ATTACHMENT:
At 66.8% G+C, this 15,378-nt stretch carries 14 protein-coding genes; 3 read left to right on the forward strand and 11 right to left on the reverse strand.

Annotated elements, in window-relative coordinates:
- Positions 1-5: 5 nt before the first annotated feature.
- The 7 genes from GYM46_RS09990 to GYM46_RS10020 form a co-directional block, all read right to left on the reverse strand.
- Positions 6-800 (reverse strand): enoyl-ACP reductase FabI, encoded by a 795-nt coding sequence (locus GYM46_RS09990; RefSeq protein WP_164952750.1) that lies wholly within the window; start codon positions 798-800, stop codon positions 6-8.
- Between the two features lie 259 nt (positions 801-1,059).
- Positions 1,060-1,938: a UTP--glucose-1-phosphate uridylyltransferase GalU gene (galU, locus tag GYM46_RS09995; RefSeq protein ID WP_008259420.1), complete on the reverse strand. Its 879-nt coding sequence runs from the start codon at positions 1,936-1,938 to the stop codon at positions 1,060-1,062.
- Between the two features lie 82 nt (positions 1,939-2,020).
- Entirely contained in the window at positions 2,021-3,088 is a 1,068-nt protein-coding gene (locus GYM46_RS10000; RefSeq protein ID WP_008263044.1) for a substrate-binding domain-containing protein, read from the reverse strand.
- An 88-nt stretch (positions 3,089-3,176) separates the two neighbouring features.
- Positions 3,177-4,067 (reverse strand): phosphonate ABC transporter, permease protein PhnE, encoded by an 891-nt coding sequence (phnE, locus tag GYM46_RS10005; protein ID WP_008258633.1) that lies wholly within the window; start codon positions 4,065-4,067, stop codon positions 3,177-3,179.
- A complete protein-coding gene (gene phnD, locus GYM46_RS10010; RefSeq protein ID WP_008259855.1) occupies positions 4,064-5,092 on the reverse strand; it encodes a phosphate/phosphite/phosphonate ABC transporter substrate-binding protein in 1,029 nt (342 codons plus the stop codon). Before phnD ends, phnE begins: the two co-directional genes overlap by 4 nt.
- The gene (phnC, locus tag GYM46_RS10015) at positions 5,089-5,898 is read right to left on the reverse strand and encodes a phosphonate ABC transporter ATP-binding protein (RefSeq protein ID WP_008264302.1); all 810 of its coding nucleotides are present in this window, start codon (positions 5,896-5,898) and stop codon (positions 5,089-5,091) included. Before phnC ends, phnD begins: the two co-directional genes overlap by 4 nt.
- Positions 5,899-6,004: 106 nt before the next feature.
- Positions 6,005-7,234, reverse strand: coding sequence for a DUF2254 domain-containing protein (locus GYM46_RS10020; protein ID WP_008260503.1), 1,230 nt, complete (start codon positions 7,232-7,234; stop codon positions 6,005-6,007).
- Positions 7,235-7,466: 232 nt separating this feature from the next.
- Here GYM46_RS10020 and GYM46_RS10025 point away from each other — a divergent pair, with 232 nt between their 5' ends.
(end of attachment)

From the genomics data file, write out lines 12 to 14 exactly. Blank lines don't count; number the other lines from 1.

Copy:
- A complete protein-coding gene (gene phnD, locus GYM46_RS10010; RefSeq protein ID WP_008259855.1) occupies positions 4,064-5,092 on the reverse strand; it encodes a phosphate/phosphite/phosphonate ABC transporter substrate-binding protein in 1,029 nt (342 codons plus the stop codon). Before phnD ends, phnE begins: the two co-directional genes overlap by 4 nt.
- The gene (phnC, locus tag GYM46_RS10015) at positions 5,089-5,898 is read right to left on the reverse strand and encodes a phosphonate ABC transporter ATP-binding protein (RefSeq protein ID WP_008264302.1); all 810 of its coding nucleotides are present in this window, start codon (positions 5,896-5,898) and stop codon (positions 5,089-5,091) included. Before phnC ends, phnD begins: the two co-directional genes overlap by 4 nt.
- Positions 5,899-6,004: 106 nt before the next feature.